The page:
The COVID-19 pandemic is hitting China’s global Belt and Road Initiative hard, jeopardizing President Xi Jinping’s multi-trillion dollar foreign policy agenda. Developing nations across the Belt are struggling as Chinese resources dry up and critical infrastructure projects are put on hold.
However, Beijing is wasting no time during this crisis to recalibrate its soft power in pursuit of long-term strategic objectives. At a World Health Organization (WHO) meeting earlier this month, Mr. Xi pledged $2 billion to combat COVID-19 over the next two years — mostly across the developing world. This has thrown gasoline onto a growing conflagration between Washington and Beijing, the competing great powers jockeying to assert themselves in the post-coronavirus international order.
Mr. Xi invoked the idea of a “Health Silk Road” in March, the first high-level reference to the term since China signed a memorandum of understanding with the WHO in 2017 promising to improve public health access for Belt and Road participants.
Using the Health Silk Road narrative, China is embarking on an extensive public diplomacy campaign to rebrand itself as a global health leader. This includes providing medical aid, funds, doctors and supplies to countries from Italy to Malaysia. The benefits include casting the Chinese Communist Party (CCP) in a responsible light, lending it legitimacy at home, and a distraction from China’s current economic woes. Between January and February, China’s GDP shrank by more than 13 percent and unemployment hit a massive 6.2 percent.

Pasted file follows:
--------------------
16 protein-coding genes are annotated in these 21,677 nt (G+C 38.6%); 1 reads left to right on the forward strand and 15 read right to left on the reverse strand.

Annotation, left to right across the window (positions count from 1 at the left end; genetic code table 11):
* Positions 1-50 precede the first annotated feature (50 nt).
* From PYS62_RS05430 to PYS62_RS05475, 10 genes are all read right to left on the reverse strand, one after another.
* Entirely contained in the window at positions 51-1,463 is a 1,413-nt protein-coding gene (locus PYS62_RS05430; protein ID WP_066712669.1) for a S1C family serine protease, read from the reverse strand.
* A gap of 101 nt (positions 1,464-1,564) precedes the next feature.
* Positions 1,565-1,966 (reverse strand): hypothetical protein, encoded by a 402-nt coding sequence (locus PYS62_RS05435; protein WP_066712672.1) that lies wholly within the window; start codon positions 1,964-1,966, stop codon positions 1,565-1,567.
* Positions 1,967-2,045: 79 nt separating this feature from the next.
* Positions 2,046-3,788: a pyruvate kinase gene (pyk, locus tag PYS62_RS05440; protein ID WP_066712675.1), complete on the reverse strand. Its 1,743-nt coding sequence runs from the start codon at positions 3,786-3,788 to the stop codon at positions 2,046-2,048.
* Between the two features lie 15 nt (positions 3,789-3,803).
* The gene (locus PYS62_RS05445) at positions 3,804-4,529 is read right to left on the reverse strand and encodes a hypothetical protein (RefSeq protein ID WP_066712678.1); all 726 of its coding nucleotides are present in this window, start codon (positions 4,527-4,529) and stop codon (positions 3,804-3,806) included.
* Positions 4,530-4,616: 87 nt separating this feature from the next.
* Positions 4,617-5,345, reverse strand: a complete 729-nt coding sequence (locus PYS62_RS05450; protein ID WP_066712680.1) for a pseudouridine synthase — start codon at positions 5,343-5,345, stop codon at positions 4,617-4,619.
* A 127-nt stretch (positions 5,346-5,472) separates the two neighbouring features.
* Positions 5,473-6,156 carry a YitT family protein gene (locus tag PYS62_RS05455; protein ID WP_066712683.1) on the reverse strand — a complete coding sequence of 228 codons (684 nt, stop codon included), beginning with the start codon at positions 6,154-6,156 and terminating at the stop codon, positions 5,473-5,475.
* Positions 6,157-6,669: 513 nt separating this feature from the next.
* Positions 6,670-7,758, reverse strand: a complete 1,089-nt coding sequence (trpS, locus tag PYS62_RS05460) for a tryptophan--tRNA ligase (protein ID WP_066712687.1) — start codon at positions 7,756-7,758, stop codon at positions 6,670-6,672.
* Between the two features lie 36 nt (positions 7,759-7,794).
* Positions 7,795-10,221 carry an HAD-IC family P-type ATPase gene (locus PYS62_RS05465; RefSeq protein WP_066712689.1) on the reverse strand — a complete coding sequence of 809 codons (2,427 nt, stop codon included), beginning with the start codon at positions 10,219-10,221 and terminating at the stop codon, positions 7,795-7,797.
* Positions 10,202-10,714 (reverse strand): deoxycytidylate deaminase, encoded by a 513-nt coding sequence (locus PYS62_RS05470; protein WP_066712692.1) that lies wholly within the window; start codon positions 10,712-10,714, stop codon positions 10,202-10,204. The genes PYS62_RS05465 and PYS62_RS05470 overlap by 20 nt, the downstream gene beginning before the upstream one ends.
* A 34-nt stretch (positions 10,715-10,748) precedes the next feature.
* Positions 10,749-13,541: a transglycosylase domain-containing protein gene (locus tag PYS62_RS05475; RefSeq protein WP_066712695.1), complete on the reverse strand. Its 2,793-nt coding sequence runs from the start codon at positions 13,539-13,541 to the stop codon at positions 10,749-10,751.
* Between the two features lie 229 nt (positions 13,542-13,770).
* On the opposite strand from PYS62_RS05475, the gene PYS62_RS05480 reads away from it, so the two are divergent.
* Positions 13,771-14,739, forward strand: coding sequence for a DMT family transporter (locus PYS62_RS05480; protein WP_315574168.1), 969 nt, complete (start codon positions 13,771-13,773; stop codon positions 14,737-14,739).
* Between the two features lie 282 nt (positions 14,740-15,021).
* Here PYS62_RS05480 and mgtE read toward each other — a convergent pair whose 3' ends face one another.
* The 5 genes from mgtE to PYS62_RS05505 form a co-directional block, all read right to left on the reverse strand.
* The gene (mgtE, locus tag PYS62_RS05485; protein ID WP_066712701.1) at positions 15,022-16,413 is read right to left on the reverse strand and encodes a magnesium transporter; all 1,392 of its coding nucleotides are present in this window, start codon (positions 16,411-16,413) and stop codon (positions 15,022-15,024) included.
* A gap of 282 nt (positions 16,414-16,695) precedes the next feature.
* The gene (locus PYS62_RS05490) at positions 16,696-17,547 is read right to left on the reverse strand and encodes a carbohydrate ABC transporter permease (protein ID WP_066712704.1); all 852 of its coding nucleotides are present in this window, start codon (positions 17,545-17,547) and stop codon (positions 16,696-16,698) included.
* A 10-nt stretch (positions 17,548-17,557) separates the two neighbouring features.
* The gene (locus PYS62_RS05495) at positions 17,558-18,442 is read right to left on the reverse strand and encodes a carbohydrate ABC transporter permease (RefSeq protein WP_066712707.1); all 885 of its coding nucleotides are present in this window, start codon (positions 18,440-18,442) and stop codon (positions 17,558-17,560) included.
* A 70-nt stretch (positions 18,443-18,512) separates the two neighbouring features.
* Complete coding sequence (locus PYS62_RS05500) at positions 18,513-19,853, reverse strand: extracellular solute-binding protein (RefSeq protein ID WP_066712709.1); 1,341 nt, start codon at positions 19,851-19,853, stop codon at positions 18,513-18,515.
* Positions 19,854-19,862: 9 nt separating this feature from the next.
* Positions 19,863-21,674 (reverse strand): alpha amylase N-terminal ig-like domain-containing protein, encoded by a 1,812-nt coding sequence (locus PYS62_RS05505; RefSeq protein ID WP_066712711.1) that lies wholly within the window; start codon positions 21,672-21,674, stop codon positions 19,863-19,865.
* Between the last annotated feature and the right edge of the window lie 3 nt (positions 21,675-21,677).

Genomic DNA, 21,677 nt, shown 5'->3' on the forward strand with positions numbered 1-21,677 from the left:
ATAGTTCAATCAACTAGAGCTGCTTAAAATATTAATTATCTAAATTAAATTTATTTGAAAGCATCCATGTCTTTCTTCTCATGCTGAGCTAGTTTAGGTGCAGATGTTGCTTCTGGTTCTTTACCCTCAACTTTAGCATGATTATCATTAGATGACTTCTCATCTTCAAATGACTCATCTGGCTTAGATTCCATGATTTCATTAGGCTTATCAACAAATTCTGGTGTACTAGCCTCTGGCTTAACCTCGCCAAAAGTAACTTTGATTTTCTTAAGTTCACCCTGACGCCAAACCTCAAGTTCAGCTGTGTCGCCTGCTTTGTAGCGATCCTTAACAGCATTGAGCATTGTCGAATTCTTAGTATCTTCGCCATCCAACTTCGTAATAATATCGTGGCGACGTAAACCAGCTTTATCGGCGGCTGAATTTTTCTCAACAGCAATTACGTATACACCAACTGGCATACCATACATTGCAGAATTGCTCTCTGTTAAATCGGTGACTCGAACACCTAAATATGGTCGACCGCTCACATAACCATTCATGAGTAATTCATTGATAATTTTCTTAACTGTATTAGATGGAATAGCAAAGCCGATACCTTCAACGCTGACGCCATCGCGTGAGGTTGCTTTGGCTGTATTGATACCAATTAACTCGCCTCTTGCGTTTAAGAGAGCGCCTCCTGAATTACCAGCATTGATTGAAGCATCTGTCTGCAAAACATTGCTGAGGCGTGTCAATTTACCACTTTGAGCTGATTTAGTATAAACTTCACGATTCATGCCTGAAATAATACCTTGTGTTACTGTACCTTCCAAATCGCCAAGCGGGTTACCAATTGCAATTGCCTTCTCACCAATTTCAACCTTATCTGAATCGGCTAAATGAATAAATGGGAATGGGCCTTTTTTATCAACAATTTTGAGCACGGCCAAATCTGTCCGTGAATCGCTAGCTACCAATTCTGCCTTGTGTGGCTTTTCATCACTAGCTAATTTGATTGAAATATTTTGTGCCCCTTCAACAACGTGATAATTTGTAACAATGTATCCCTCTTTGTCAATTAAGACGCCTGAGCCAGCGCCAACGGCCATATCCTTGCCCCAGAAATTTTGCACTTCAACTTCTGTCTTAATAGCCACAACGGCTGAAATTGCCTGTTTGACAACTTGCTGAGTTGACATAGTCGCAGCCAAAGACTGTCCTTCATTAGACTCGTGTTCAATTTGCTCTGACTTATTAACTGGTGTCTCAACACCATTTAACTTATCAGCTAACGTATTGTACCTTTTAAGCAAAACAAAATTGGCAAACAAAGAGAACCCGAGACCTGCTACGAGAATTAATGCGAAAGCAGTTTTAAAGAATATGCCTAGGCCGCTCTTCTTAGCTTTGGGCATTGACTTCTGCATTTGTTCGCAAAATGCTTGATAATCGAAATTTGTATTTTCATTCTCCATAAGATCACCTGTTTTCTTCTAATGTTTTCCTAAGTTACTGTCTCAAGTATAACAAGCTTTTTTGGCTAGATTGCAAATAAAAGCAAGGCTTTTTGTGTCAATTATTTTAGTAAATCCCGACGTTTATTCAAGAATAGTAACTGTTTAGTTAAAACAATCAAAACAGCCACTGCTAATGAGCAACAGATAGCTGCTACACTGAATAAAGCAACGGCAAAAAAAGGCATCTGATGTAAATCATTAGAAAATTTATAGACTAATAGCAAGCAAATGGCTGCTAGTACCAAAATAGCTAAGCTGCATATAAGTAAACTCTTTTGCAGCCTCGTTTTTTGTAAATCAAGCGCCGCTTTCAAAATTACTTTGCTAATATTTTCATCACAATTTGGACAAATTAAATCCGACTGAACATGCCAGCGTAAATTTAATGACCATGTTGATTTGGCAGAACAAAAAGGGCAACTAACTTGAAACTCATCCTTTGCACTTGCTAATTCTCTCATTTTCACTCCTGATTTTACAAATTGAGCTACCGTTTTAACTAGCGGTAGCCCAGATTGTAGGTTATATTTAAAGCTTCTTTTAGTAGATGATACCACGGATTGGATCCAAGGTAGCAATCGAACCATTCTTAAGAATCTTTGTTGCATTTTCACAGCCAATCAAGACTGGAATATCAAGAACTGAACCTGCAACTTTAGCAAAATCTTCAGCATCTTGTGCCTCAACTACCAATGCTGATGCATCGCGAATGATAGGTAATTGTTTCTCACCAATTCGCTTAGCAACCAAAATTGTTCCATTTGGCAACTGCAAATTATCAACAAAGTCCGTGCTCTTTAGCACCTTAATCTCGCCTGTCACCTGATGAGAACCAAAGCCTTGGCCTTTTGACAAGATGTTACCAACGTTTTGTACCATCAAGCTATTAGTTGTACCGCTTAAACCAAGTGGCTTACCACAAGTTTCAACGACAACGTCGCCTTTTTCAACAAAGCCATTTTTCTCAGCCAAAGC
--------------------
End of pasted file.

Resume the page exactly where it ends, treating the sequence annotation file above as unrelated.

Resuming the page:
Trade partners most afflicted by China’s slowdown are among those most important to China’s Belt and Road agenda route. The Central Asian Republics of Uzbekistan, Turkmenistan, Kyrgyzstan and Tajikistan form the land bridge of the Belt with Kazakhstan as the “Buckle” — connecting East Asian and European markets. According to research lab AIDDATA, China committed $126 billion to Belt and Road initiatives in South and Central Asia in 2007-17, 85 percent of which was devoted to infrastructure projects. Half of this total went to Pakistan and Kazakhstan.
But with demand for commodities down, the countries of Central Asia are now feeling the pressure. Of China’s piped gas imports, 98.3 percent or 45 billion cubic meters came from Central Asia in 2019. Kazakhstan and Turkmenistan announced that they expect to see exports fall by 20 percent to 25 percent this year in a major blow to national revenue. Kazakhstan is estimating a GDP contraction of 0.9 percent compared to a 4 percent growth projection pre-coronavirus, while Turkmenistan’s 6.4 percent growth will now be cut to just 1 percent.
The non-energy exporters of Central Asia — Tajikistan, Kyrgyzstan and Uzbekistan — are also suffering as Belt activity slows down. The International Monetary Fund is forecasting that Tajikistan and Uzbekistan will see their growth shrink from 4.8 percent and 6.0 percent to 1.0 percent and 1.8 percent, respectively. Remittance heavy Kyrgyzstan is expected to contract by 4 percent in 2020 against the previous projection of a 3.4 percent expansion.